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Chile - Selling and buying

Contents extracted from the comprehensive atlas of international trade by Export Entreprises

Reaching the consumers

Marketing opportunities

Consumer behavior: According to a study by A.C.Nielsen of changes in the Chilean market, 42% of Chileans say they orient their purchasing according to the price of the product. 68% of Chileans possess at least one credit card. While price remains a factor in purchasing decisions, considerations of quality, durability, technology, customer support and availability of service will also influence the purchasing decision.
Consumer profile: Chileans are not only interested in basic products. More than 50% of them buy electronic goods (e.g. DVDs, mobile phones, music equipment, computers). Rising Chilean purchasing power allows them to invest more in health and education, two fundamental elements for the future.
Main advertising agencies:

Distribution network

Evolution of the sector: Products are marketed primarily by direct import or through a distributor. The use of a commercial agent is rare in Chile. The distribution sector is highly concentrated and dominated by supermarkets, which account for 65% of the market share and $13b in net sales. The rest of the market is fairly evenly distributed among wholesalers, fairs and traditional shops (about 12% each).
Types of outlet: The distribution sector is highly concentrated and a small number of actors share a large part of total sales. The supermarket sector leader is Wal-Mart Chile (the Líder brand with 33.4% of sales), followed by Cencosud (the Jumbo and Santa Isabel brands, 30.5% of sales), SMU (the Saieh Group, the Unimark brand, 23.9% of sales) and Falabella (with its daughter company Totus, 6.3% of sales). 

The SMU Group is the leader in wholesale, with over 50% market share (supermarkets Mayorista 10 and Alvi Club Mayorista).

Organizations in the sectors:

Market access procedures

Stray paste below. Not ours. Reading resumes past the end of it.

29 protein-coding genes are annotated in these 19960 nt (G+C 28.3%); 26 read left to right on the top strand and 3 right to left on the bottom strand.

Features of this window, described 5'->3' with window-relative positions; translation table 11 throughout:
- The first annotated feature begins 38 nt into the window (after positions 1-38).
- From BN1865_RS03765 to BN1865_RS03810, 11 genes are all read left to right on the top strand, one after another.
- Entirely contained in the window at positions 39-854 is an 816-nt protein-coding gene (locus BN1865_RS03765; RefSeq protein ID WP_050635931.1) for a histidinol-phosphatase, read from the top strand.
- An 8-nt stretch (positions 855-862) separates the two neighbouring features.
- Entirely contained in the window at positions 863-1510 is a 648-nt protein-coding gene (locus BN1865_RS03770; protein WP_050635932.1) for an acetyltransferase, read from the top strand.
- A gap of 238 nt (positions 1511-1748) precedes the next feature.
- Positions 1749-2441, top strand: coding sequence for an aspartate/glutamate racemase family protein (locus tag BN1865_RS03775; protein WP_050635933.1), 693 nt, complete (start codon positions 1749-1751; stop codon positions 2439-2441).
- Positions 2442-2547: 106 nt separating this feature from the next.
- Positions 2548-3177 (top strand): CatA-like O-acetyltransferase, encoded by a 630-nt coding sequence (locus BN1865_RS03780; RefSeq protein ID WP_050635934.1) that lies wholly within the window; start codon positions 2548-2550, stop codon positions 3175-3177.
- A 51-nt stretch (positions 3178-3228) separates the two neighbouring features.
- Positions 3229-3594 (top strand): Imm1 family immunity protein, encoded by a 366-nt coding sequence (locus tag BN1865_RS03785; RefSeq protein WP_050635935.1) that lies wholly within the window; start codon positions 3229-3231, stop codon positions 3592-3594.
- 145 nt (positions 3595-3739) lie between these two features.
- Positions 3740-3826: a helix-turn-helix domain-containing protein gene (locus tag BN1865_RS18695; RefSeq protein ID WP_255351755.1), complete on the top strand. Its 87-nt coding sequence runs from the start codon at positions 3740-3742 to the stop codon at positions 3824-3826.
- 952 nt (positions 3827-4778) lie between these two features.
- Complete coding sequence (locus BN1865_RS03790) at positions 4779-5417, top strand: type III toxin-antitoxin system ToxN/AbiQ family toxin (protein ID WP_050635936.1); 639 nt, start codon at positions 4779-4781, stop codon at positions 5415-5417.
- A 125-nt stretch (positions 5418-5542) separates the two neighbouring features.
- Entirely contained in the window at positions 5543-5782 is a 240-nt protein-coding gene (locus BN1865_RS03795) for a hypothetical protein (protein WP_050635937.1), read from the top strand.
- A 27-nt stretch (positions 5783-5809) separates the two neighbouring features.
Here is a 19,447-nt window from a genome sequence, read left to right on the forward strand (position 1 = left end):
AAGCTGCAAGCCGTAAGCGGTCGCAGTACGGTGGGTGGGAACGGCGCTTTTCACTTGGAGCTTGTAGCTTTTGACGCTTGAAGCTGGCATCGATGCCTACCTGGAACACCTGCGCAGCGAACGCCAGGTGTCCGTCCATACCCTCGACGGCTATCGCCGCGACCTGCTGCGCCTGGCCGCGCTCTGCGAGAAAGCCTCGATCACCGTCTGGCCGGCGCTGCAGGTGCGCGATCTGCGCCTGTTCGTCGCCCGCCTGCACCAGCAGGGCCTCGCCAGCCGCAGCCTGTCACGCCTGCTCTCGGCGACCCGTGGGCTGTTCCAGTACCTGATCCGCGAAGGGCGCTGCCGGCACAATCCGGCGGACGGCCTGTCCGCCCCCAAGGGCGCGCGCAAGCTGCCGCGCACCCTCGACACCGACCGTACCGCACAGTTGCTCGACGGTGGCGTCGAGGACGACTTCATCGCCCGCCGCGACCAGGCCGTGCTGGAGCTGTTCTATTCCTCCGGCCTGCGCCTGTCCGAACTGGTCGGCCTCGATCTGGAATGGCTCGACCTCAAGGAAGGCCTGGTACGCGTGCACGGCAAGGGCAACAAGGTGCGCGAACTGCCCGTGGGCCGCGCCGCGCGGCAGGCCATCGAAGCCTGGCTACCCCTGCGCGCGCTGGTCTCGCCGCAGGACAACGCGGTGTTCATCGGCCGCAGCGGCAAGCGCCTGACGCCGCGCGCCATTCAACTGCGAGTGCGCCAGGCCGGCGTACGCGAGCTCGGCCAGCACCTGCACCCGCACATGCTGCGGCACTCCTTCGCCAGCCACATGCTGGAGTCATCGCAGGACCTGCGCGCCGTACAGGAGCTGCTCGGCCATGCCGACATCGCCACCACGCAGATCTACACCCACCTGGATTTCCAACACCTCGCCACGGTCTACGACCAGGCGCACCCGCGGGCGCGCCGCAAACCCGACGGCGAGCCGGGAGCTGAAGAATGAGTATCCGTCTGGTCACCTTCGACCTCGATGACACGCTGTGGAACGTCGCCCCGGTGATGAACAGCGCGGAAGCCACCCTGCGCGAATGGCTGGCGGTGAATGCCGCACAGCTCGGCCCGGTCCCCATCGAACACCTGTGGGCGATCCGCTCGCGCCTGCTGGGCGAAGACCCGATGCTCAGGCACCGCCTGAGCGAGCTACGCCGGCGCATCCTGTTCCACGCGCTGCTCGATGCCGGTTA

Economic Cooperation: Chile is a member of several regional and international organizations: it belongs to the UNO and its organizations, to the WTO, to the OAS (Organization of American States), to the ALADI (Latin American Integration Association), to the SELA (Latin American Economic System). Since 2010, Chile is a membrer of the OECD. On the other hand, it withdrew from the Andean Pact in 1976. With Peru, Chile is the only South American member country of APEC (Forum for Asia-Pacific Economic Cooperation). Since the beginning of the 1990s, Chile has conducted a policy of regional trade agreements. Thus, foreign companies which set up business in Chile to develop industrial production there can benefit from privileged access to the region's markets. "Economic complementarities" agreements have been signed within the framework of the Latin American Integration Association (ALADI), with Bolivia (1993), Peru (1998), Colombia (1993), Ecuador (1994) and Venezuela (1993). Still within the framework of the ALADI, Chile signed with MERCOSUR an association agreement in force since 1 October 1996, aiming to establish gradually a free trade area from 2006. However, because of the economic situation of some neighbors (Argentina), of Chile's desire to maintain the level of its external Customs tariff (quite a lot lower than that of Mercosur) and especially to keep the autonomy of its foreign trade policy, this project has been postponed.